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Mother of quadruplets recounts: How voluntary blood donation saved my life

By CHIOMA OBINNA

Genevieve Uba would not be alive today, but for a group of persons who donated blood voluntarily to enable her undergo surgery, following a complication she suffered after giving birth to a set of quadruplets.

She would have died as a result of unavailability of blood.

“It was a terrible experience and a narrow escape for me,” she told Good Health Weekly in an interview last week.

“It all began four months into my fourth pregnancy when I observed that my abdomen was getting bigger than expected.  I was afraid. I decided to go to the hospital to register but before that, I went for a scan which showed I was pregnant with quadruplets.  So I rushed to Gbagada General Hospital to register.

“After examination, the doctor said I should not be allowed to attend my antenatal clinic there and I was transferred to Island Maternity where I delivered my babies through Caesarean Section.

Operating theatre

“But soon after the surgery, I lost consciousness. My body began swelling up because I was bleeding internally. I was taken back to the operating theatre for another surgery.

After that, it was observed that I was still bleeding. I was operated upon again. The bleeding did not stop. At that point, I was sent back to the theatre for the third time after which the bleeding stopped. Within that period I was given 21 pints of blood and three pints of plasma.

“My husband was able to donate just one pint of blood. If other people had not donated blood freely, I would not  be alive today. I would be  history. I encourage Nigerians to keep on donating blood voluntarily. Their blood saved my life.   I thank all voluntary blood donors. God bless you all.”

Genevieve urged Wife of the Lagos State Governor, Dame Abimbola Fashola to remember her promise of assistance during her visit to the hospital.

“We have written to the office of Dame Fashola as advised but we have not got a reply. My husband is jobless and with the birth of these babies, our survival is uncertain.

“It is by the grace of God that we are able to feed these children.  The most painful aspect is that I have not been producing breast milk. I was told it is as a result of the injections and drugs I took during my ordeal.

WIth no breast milk, we just feed them NAN which costs about N16, 000 per carton which lasts an average of six or seven days.”

Blood is one commodity that can never be found in the super market. Human blood has no substitute. It must come from a living human being.  But  voluntary donation of blood is one challenge Nigeria and the world at large has continued to face.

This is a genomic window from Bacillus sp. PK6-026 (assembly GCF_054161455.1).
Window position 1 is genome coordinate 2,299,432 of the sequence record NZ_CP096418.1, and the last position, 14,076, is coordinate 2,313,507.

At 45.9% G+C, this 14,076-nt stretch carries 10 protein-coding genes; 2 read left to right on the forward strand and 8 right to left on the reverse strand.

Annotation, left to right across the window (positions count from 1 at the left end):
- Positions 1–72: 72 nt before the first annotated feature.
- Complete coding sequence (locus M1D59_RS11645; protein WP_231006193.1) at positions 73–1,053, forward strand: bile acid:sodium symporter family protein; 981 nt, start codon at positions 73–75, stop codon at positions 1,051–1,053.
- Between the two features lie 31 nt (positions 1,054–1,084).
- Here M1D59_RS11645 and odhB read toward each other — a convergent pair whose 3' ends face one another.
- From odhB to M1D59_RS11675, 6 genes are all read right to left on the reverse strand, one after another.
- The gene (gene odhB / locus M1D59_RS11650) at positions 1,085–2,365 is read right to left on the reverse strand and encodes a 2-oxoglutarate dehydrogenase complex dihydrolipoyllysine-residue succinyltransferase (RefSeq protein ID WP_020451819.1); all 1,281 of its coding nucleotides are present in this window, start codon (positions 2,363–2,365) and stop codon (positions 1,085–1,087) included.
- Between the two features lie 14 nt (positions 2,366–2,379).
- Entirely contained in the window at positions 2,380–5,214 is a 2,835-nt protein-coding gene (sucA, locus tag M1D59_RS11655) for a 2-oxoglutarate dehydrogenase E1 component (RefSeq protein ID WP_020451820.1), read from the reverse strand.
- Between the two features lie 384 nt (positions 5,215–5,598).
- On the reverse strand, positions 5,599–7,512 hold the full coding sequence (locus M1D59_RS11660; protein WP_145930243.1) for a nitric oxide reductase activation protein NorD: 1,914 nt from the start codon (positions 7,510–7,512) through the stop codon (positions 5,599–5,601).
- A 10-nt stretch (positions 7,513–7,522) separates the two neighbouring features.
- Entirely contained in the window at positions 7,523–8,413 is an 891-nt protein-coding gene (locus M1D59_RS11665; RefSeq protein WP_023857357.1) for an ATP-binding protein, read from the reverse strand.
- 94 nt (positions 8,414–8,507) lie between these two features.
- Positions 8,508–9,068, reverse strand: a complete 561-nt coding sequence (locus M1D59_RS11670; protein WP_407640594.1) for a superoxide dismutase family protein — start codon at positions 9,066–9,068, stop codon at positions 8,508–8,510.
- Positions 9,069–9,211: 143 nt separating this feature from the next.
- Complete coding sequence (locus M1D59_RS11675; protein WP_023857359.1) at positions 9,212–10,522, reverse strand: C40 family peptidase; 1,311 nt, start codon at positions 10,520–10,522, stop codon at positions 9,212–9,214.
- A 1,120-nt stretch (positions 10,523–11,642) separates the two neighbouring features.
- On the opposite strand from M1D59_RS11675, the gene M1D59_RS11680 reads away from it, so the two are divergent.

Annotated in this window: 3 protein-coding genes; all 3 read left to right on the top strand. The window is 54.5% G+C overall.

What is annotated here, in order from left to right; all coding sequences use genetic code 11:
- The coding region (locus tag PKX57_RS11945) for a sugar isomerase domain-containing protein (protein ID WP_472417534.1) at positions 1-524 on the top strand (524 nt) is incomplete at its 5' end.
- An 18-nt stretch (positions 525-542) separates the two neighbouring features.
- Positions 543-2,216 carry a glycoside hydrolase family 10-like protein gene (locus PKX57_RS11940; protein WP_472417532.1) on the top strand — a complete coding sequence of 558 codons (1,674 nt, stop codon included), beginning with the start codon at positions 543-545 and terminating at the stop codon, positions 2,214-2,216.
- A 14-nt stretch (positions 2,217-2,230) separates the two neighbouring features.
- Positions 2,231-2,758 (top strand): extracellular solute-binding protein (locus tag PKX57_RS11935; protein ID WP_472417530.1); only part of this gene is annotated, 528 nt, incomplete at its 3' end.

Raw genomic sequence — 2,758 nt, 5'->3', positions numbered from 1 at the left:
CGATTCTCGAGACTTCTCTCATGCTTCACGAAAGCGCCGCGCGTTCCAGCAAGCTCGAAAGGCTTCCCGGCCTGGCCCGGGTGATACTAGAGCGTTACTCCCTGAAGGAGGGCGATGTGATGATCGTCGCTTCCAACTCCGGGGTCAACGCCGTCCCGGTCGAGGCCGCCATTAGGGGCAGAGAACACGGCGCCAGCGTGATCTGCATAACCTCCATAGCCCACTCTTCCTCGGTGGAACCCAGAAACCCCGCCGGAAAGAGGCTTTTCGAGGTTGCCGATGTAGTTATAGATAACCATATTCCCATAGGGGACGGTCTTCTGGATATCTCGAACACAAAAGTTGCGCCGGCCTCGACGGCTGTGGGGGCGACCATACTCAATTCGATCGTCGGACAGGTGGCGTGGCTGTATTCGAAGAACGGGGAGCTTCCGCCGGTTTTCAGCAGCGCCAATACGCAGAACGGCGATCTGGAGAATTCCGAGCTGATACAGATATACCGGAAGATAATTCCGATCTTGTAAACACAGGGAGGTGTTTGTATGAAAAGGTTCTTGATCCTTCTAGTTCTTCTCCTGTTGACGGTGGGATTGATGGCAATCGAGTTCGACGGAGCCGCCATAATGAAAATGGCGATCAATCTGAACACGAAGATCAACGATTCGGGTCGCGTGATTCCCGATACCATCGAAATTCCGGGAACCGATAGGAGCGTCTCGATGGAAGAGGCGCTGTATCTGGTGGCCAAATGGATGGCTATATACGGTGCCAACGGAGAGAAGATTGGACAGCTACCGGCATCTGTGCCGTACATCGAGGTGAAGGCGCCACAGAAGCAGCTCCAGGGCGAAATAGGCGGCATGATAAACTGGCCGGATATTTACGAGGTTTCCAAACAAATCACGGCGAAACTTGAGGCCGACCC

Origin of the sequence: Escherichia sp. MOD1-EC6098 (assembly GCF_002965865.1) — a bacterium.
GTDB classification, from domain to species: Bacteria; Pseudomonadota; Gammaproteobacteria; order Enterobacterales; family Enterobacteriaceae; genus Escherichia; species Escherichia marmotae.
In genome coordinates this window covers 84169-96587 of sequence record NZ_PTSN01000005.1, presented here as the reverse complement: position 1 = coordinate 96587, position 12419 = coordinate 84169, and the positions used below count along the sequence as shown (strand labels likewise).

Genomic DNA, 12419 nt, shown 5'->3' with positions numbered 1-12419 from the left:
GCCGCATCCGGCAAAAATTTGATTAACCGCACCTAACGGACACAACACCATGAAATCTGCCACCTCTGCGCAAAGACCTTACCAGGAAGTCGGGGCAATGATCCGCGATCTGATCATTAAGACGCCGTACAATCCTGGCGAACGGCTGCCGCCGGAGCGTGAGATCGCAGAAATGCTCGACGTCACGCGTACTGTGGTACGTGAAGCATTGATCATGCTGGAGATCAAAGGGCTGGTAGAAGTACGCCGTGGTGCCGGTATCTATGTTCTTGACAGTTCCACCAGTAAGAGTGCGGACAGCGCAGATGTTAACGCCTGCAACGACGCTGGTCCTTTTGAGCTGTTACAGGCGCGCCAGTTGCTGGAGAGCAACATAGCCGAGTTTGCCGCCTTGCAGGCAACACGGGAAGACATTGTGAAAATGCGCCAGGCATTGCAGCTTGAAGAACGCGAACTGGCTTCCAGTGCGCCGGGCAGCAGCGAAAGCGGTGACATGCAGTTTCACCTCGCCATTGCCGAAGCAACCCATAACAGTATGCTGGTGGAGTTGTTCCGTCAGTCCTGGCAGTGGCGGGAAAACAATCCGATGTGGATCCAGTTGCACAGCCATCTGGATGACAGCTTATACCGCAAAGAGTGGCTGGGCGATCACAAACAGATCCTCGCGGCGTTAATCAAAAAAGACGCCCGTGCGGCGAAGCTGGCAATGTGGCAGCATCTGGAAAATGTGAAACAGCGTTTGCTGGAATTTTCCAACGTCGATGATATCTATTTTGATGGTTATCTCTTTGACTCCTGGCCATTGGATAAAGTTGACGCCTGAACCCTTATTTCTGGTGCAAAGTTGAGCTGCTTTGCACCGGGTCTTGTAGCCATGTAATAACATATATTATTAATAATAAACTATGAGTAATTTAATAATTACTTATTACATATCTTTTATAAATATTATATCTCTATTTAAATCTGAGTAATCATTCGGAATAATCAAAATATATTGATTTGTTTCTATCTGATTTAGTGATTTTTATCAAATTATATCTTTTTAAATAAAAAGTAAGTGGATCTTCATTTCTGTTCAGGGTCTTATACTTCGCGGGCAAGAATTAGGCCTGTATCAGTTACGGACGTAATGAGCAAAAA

Statistics show that in Nigeria, 36,200 units of blood were collected voluntarily in 2010  This was less than 10 percent of the country’s total requirement.  Nigeria had a voluntary blood donation population of 5 per cent in 2006 as against the World Health Organisation, WHO, recommendation of 100 percent.  Certainly, several thousands of  lives in Nigeria could be saved if safe blood was readily available.

Just last Friday, 14th June, 2013, Nigeria joined the rest of the world to mark the “World Blood Donor Day” aimed at raising awareness on the need for safe blood and blood products and also appreciate voluntary non-remunerated blood donors.

Theme for this year is: “Give the Gift of Life: Donate Blood.”   Despite the importance of voluntary donation of blood towards saving human life, myths, cultural and traditional beliefs have made it impossible for Nigeria to achieve 100 percent voluntary blood donation as recommended by the World Health organization, WHO.

Each year, an estimated 287,000 women die worldwide from complications related to pregnancy and childbirth. More than half of these maternal deaths (56 percent) occur in sub-Saharan Africa and haemorrhage (severe bleeding) is the leading cause.

Although several efforts have been made to reduce maternal deaths from haemorrhage through skilled birth attendance and ensuring the availability of Emergency Obstetric Care, blood transfusions remain key components of such intervention.  It is estimated that 26 percent of maternal deaths in sub-Saharan Africa are directly related to a lack of blood.

So many women die from haemorrhage because once bleeding starts, death can occur within two hours, compared to 10 hours for eclampsia and 72 hours for obstructed labour.


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